• Before you buy something, go through your belongings that are similar and see what you already have. Use it as an opportunity to organize your current things, and you may find along the way that you don’t need the new item after all.
  • Start to get to some of the underlying reasons why you might have an urge to spend money and work to deal with those at the root.
  • Work toward being a more conscious consumer. Research brands and individual items before you make a purchase. Learn more about the processes they use to make items and whether their values align with your own.

Things to Do At Home

  • Insulate your home correctly, if it’s not already. Consider areas like lofts and walls. When your home is well-insulated, you’ll use less energy and also cut your household bills.
  • If you have the opportunity to switch to renewable energy, take advantage.
  • When you’re in the market for new appliances, choose energy-efficient models. Every year appliances are getting increasingly more efficient. You can also do small things like buying energy-saving light bulbs.
  • If you work from home, focus on cutting down on your paper documents and instead use the cloud.

Travel Tips

Unfortunately, for all its many benefits, traveling can also leave a significant impact on the environment. To reduce your carbon footprint stemming from traveling, tips include:

  • Use public transportation to get to your destination when you can and get around once you’re there. You can even choose travel destinations based on their public transit system.
  • Fly direct when you have the chance to do so.
  • Airlines and travel companies are increasingly offering the opportunity to offset the effects of your travel. For example, you can pay money in addition to the cost of your airline ticket to funds that offset carbon emissions or restore forests.
  • Bring your own water bottle when you travel.
  • Research where you’re going to stay and the things you’ll be doing to make sure the value of these things aligns with your own. For example, a lot of hotels are focusing on green initiatives and are working on their own strategies to reduce their environmental impact.

Other Ways to Reduce Your Carbon Footprint

Other tips you can follow to reduce your overall carbon footprint include:

  • When it comes to food, consume items that are local and seasonal. If something is out of season, that means it took a lot of work and transportation to get it to your location, which has negative environmental impacts.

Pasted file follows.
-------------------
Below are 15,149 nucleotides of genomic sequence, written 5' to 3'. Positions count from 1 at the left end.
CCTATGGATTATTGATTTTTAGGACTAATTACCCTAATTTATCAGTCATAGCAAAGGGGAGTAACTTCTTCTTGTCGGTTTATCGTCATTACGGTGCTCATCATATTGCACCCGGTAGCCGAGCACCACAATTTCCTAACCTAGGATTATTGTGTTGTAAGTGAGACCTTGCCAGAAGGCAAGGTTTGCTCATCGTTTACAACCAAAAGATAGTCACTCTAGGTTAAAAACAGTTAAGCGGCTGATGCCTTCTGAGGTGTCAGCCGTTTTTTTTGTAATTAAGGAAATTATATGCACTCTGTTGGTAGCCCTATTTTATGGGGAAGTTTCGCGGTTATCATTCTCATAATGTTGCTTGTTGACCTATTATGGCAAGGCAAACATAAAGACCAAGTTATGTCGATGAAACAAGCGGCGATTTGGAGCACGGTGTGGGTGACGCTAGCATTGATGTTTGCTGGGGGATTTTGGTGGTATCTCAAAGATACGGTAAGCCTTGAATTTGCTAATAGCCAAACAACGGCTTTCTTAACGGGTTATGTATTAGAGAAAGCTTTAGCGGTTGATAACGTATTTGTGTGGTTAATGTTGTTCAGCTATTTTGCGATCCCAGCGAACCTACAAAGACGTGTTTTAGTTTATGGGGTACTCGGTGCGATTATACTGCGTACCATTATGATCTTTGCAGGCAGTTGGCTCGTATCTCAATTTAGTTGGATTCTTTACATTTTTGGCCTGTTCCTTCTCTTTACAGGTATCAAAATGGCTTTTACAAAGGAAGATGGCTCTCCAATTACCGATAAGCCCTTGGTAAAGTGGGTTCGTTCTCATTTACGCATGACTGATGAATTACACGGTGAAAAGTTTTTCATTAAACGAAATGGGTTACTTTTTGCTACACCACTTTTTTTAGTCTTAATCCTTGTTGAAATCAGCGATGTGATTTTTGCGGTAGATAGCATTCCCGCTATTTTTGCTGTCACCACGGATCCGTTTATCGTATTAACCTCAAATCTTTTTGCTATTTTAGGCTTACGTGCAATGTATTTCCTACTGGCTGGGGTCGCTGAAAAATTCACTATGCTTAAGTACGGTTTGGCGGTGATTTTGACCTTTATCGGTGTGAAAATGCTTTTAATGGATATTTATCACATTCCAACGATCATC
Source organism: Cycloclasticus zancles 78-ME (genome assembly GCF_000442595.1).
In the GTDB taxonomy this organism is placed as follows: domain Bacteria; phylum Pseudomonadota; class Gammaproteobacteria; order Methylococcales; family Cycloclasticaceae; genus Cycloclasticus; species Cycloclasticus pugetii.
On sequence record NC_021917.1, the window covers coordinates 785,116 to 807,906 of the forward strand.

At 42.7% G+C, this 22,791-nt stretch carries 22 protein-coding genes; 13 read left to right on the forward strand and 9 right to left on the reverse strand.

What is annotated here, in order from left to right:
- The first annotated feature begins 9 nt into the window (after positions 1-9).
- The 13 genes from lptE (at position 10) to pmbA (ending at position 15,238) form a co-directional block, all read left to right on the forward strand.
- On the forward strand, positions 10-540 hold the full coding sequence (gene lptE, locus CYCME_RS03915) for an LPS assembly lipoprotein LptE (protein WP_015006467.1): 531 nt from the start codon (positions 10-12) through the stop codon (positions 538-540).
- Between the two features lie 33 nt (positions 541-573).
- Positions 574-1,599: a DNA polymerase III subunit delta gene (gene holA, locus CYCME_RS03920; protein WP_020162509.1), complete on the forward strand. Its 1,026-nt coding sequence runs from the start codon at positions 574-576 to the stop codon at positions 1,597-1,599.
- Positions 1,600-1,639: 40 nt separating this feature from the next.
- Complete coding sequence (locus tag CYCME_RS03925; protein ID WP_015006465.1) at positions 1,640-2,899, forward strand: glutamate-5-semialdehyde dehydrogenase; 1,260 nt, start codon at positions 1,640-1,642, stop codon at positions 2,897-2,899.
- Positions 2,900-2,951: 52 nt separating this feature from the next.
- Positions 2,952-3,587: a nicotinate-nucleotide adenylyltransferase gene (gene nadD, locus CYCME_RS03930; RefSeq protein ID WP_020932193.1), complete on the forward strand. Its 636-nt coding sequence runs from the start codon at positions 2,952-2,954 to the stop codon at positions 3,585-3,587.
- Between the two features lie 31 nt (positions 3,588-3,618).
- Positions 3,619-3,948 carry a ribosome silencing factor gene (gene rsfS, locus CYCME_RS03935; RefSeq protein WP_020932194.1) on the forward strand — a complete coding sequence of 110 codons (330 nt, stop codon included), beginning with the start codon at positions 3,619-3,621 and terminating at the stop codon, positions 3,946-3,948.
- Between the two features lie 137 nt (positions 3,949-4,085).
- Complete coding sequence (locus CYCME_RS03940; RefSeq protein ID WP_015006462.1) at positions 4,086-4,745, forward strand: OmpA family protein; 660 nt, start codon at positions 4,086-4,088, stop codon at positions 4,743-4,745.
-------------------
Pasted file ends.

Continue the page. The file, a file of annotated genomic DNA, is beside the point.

• Limit your beef consumption.
  • When you buy seafood, try to choose items that come from sustainable fishing practices.
  • Buy what you need. Meal plan and think ahead so that you don’t overbuy and end up throwing items away.
  • Take good care of your clothing, don’t wash it more than it needs to be, and follow the care labels.
  • You can either buy second-hand clothing and shoes or splurge more to buy more expensive, sustainably made items but buy less of them and replace them less often. Fast fashion has major adverse effects not only on the environment but also on communities. For example, many fast fashion companies use cheap labor and don’t follow good employment practices.
  • When you can use public transportation, walk or cycle, take advantage of the opportunity.
  • Turn your heat down by just one degree—you probably won’t notice much of a change in the temperature of your home, but it can have a big environmental impact.
  • When you aren’t using them, unplug your electronics.
  • Don’t keep your phone charging when the battery is full.
  • Shorten your shower time
  • When washing dishes or brushing your teeth, turn off the water if you aren’t using it.
  • Eat organic if you can. Some companies are sending out foods that retailers would otherwise throw away because they’re imperfect, so you might try one of these services.
  • Buy food in bulk and use your own containers.
  • Compost your food waste if you have the space available.
  • Install a low-flow showerhead.

There are so many things we can do in our lives that aren’t that big of a deal in the grand scheme of things, but that adds to a big reduction in our carbon footprint.

Even simply learning about the brands you’re spending your money with is a helpful step in the right direction. Every small change adds up incrementally and you’ll feel better about being a more conscious consumer and also have a more eco-friendly home environment.